Two other relevant pieces of legislation were also presented to the Judiciary Committee on March 7. One was the legislation to establish an ombudsman for the prison system. The other was to establish an office that would have the authority to investigate every death that occurred in a state prison or county jail. There were many panels of people who spoke in favor of both bills. Each of these panels included relatives of incarcerated people who had been abused or died in a state prison. The testimony for these three pieces of legislation painted a picture of a correctional system in which many people suffer from prolonged isolation, inadequate medical care, physical abuse from correctional officers, and unexpected deaths. No opposition surfaced for the ombudsman bill or the office to investigate deaths in correctional facilities. Our legislation will be the hardest to get through since it directly challenges the leadership of DPSCS and the wardens.  

The deadline for the Judiciary Committee to vote on our legislation is March 12.  All legislation that has been voted on is passed to the other chamber on March 18, which is called “crossover day.”  Updates to follow.

IAHR is grateful to Natasha White, Judge Phil Caroom, Margaret Barry, Olinda Moyd, Em Holcomb, and Bob Rhudy for testifying at the Maryland Legislative Hearings on March 6 and 7.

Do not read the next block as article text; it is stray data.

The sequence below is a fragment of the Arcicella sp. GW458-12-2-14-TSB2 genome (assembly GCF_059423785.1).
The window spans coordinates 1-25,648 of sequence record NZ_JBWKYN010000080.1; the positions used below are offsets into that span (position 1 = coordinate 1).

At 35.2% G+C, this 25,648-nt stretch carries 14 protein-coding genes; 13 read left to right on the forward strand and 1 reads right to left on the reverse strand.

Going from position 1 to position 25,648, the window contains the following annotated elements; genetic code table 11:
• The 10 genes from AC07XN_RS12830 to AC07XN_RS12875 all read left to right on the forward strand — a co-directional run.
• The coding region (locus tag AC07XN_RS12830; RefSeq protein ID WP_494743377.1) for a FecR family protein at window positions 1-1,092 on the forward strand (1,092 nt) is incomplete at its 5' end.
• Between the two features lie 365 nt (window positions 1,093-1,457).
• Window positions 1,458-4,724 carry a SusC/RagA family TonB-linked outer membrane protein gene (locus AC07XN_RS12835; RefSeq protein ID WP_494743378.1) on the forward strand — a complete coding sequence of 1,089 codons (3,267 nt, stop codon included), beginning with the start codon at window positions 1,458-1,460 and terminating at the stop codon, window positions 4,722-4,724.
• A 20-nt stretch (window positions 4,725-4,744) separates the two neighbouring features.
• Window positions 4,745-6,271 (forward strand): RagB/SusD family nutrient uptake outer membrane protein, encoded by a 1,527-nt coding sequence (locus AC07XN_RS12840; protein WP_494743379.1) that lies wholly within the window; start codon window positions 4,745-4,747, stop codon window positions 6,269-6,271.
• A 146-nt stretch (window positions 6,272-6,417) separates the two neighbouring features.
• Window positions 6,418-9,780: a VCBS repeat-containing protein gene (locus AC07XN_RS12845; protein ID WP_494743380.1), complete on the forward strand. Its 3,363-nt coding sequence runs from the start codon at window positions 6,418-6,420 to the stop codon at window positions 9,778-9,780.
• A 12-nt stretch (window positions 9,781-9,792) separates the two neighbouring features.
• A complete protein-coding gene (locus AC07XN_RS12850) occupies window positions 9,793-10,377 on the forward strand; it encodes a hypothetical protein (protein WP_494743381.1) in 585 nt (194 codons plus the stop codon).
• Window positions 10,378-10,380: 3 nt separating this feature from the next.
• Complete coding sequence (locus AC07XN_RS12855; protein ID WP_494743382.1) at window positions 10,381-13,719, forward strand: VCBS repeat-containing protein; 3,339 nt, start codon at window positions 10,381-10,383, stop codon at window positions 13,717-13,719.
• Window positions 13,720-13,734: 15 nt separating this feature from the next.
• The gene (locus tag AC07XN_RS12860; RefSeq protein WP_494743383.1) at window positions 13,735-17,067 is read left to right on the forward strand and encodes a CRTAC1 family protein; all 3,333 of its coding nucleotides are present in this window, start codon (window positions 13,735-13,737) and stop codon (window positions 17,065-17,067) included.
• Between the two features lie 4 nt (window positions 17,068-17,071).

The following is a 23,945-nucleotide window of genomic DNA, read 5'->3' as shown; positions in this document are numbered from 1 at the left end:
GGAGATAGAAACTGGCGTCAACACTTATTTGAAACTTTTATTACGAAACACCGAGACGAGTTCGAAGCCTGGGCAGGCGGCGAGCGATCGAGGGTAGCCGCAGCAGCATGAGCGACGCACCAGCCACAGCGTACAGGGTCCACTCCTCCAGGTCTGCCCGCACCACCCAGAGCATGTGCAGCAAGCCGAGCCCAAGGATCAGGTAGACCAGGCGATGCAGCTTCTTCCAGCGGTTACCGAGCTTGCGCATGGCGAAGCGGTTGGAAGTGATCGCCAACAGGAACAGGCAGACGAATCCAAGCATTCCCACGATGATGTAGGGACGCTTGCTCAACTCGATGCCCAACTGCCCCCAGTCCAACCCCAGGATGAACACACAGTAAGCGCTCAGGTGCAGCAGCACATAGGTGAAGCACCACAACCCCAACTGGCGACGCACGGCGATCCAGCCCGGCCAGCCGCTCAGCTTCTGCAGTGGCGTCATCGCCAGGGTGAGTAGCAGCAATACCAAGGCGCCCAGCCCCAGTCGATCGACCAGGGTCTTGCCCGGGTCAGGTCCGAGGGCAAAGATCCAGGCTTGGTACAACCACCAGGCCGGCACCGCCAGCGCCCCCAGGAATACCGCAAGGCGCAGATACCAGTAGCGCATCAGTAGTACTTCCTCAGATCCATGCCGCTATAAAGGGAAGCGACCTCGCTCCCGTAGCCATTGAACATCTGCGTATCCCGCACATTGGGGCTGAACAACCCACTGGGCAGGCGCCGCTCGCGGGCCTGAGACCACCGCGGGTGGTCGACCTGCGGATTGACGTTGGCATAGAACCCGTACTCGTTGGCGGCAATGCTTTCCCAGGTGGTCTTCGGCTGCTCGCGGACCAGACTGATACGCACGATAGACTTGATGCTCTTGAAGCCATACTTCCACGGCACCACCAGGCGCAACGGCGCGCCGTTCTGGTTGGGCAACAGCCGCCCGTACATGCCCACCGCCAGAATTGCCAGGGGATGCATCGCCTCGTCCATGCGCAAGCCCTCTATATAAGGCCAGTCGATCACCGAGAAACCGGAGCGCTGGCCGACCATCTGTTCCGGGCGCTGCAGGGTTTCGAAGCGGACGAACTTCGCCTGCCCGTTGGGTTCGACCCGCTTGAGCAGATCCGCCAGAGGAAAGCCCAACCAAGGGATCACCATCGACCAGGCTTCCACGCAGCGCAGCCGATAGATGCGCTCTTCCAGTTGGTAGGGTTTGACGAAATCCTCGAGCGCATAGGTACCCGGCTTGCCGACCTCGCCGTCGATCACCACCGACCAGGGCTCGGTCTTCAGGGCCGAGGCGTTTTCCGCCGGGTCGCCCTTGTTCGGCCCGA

Top photo: Natasha White testifying before the Judicial Proceedings Committee. Judge Phil Caroom is seated next to Natasha. 

Bottom photo: Margaret Barry testifying before the Judicial Proceedings Committee. Senator Mary Washington is seated next to Margaret. 

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Update on Kevin "Rashid" Johnson

By Phil Wilayto for the Virginia Defenders for Freedom, Justice & Equality

Rashid's court hearing scheduled for Monday, March 11, has been canceled

Kevin “Rashid” Johnson, a native of Richmond, is a politically conscious prisoner, author, poet and artist who is courageously and uncompromisingly challenging the Virginia Department of Corrections.

Rashid’s attorneys filed a motion for a preliminary injunction concerning the retaliation he has suffered for his political outspokenness. An emergency hearing on the motion was set for 9 a.m. Monday, March 11, in Judge Henry Hudson's courtroom in the U.S. District Court for the Eastern District of Virginia, 701 E. Broad St. in Richmond. The Virginia Defenders called on everyone concerned about Prison Justice to come out for this hearing. 

That court hearing has now been canceled.

According to his attorneys, progress is being made in reaching Rashid’s goal of not being sent back to Red Onion, where he believes he has been severely mistreated, or any other prison in Virginia's Western Region. This would allow him to remain closer to Richmond, where he has been receiving medical care for his serious ongoing health issues.

Click here for more information on Mr. Johnson.

PPI: Maryland profile   

Charts & graphs
Reports & briefings
Other resources

Maryland has an incarceration rate of 531 per 100,000 people (including prisons, jails, immigration detention, and juvenile justice facilities), meaning that it locks up a higher percentage of its people than almost any democratic country on earth. Read on to learn more about who is incarcerated in Maryland and why.

32,000 people from Maryland are behind bars

Pie chart showing that 36,000 Maryland residents are locked up in federal prisons, state prisons, local jails and other types of facilities

Additionally, the number of people impacted by county and city jails in Maryland is much larger than the graph above would suggest because people cycle through local jails relatively quickly. Each year, at least 83,000 different people are booked into local jails in Maryland.

Click here to read the rest of the Maryland Report.